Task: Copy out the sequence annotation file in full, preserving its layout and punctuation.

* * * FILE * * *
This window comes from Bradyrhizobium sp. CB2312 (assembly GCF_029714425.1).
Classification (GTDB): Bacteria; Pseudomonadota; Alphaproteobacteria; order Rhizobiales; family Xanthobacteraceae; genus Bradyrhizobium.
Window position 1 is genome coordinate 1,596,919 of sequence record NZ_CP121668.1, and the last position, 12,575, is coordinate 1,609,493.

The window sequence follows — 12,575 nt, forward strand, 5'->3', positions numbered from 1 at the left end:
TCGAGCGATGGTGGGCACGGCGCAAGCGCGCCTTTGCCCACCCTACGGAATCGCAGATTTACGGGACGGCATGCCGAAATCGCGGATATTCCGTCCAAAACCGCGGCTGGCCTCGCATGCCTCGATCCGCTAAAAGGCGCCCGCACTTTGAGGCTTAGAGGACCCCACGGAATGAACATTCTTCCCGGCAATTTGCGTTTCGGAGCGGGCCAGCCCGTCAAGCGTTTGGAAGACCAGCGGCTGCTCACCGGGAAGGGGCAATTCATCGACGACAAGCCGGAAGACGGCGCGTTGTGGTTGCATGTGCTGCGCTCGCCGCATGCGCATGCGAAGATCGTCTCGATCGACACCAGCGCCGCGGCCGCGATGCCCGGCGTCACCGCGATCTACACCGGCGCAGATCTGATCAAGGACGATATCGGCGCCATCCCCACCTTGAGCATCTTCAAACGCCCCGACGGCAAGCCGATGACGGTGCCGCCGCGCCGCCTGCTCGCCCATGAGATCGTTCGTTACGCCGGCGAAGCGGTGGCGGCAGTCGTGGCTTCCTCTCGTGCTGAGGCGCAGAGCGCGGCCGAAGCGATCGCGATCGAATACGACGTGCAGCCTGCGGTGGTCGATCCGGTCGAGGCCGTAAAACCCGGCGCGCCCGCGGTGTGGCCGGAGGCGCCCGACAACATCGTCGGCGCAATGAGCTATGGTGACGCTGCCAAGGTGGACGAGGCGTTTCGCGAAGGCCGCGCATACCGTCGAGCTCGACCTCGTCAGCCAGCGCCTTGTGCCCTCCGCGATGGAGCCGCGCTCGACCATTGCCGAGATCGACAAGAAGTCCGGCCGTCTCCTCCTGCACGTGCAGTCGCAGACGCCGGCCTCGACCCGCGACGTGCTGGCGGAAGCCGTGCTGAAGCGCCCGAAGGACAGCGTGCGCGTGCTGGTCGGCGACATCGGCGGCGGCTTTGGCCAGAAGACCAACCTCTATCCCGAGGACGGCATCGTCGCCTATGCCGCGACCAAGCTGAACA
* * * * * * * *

This window comes from Bradyrhizobium sp. CB2312 (assembly GCF_029714425.1).
Classification (GTDB): Bacteria; Pseudomonadota; Alphaproteobacteria; order Rhizobiales; family Xanthobacteraceae; genus Bradyrhizobium.
Window position 1 is genome coordinate 1,596,919 of sequence record NZ_CP121668.1, and the last position, 12,575, is coordinate 1,609,493.

The window sequence follows — 12,575 nt, forward strand, 5'->3', positions numbered from 1 at the left end:
TCGAGCGATGGTGGGCACGGCGCAAGCGCGCCTTTGCCCACCCTACGGAATCGCAGATTTACGGGACGGCATGCCGAAATCGCGGATATTCCGTCCAAAACCGCGGCTGGCCTCGCATGCCTCGATCCGCTAAAAGGCGCCCGCACTTTGAGGCTTAGAGGACCCCACGGAATGAACATTCTTCCCGGCAATTTGCGTTTCGGAGCGGGCCAGCCCGTCAAGCGTTTGGAAGACCAGCGGCTGCTCACCGGGAAGGGGCAATTCATCGACGACAAGCCGGAAGACGGCGCGTTGTGGTTGCATGTGCTGCGCTCGCCGCATGCGCATGCGAAGATCGTCTCGATCGACACCAGCGCCGCGGCCGCGATGCCCGGCGTCACCGCGATCTACACCGGCGCAGATCTGATCAAGGACGATATCGGCGCCATCCCCACCTTGAGCATCTTCAAACGCCCCGACGGCAAGCCGATGACGGTGCCGCCGCGCCGCCTGCTCGCCCATGAGATCGTTCGTTACGCCGGCGAAGCGGTGGCGGCAGTCGTGGCTTCCTCTCGTGCTGAGGCGCAGAGCGCGGCCGAAGCGATCGCGATCGAATACGACGTGCAGCCTGCGGTGGTCGATCCGGTCGAGGCCGTAAAACCCGGCGCGCCCGCGGTGTGGCCGGAGGCGCCCGACAACATCGTCGGCGCAATGAGCTATGGTGACGCTGCCAAGGTGGACGAGGCGTTTCGCGAAGGCCGCGCATACCGTCGAGCTCGACCTCGTCAGCCAGCGCCTTGTGCCCTCCGCGATGGAGCCGCGCTCGACCATTGCCGAGATCGACAAGAAGTCCGGCCGTCTCCTCCTGCACGTGCAGTCGCAGACGCCGGCCTCGACCCGCGACGTGCTGGCGGAAGCCGTGCTGAAGCGCCCGAAGGACAGCGTGCGCGTGCTGGTCGGCGACATCGGCGGCGGCTTTGGCCAGAAGACCAACCTCTATCCCGAGGACGGCATCGTCGCCTATGCCGCGACCAAGCTGAACA